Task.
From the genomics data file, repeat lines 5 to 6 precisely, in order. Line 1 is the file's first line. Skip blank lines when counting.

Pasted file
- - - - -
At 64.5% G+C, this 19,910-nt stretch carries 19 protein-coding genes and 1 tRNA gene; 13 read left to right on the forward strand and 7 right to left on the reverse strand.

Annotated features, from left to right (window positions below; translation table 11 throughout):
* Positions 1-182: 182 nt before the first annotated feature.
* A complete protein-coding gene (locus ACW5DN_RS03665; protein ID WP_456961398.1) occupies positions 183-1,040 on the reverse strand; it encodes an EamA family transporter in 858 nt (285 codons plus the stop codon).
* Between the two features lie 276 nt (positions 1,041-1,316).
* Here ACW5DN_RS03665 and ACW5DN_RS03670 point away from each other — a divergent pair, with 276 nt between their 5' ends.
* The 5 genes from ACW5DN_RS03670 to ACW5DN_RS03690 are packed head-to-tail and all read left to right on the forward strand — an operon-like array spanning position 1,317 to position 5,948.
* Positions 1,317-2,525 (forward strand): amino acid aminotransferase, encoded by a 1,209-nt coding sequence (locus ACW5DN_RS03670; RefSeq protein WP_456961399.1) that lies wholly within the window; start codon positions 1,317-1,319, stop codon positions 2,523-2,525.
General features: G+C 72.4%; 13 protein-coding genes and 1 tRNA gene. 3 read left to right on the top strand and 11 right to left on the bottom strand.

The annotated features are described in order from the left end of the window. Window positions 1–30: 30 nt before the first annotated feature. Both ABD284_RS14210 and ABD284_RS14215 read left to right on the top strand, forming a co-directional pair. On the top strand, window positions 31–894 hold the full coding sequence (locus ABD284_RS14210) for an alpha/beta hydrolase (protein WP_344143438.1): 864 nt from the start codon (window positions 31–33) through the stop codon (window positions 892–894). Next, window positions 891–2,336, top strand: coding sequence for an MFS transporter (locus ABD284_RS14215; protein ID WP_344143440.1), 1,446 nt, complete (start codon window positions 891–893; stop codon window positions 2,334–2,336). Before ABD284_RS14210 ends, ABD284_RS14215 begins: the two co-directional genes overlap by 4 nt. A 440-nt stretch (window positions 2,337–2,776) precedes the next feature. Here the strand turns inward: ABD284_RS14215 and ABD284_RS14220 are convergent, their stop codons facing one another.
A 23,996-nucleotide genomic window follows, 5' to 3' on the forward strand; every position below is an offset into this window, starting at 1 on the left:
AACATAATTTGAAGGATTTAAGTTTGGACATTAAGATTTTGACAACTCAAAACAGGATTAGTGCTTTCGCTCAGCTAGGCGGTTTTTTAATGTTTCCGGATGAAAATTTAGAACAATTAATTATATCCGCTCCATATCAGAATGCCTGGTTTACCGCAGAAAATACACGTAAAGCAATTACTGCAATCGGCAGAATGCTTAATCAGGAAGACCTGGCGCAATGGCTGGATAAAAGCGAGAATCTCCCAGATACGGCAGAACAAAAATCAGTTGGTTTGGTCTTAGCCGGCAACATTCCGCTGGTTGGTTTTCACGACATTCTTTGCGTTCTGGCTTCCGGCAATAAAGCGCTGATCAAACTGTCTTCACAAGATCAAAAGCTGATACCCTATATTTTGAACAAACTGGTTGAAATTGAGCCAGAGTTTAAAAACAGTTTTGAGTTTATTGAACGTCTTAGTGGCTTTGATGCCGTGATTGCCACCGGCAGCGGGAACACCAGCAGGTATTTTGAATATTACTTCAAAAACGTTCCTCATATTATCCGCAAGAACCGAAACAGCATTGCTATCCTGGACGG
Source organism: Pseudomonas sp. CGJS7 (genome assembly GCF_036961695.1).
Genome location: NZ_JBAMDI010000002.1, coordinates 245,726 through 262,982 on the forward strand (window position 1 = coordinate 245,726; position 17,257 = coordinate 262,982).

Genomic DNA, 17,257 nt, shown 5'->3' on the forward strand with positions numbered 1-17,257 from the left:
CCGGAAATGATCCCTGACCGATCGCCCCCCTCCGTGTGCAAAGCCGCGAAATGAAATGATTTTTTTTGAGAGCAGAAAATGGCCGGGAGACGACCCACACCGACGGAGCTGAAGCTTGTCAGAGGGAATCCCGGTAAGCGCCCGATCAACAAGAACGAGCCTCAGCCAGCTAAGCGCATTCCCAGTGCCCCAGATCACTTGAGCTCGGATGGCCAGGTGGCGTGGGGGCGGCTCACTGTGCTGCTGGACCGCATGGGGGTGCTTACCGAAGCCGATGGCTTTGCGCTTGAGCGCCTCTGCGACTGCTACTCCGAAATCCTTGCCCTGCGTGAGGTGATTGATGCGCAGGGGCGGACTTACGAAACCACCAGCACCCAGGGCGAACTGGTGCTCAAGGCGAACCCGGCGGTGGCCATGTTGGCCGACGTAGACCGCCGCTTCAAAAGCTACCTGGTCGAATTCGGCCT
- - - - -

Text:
* Between the two features lie 276 nt (positions 1,041-1,316).
* Here ACW5DN_RS03665 and ACW5DN_RS03670 point away from each other — a divergent pair, with 276 nt between their 5' ends.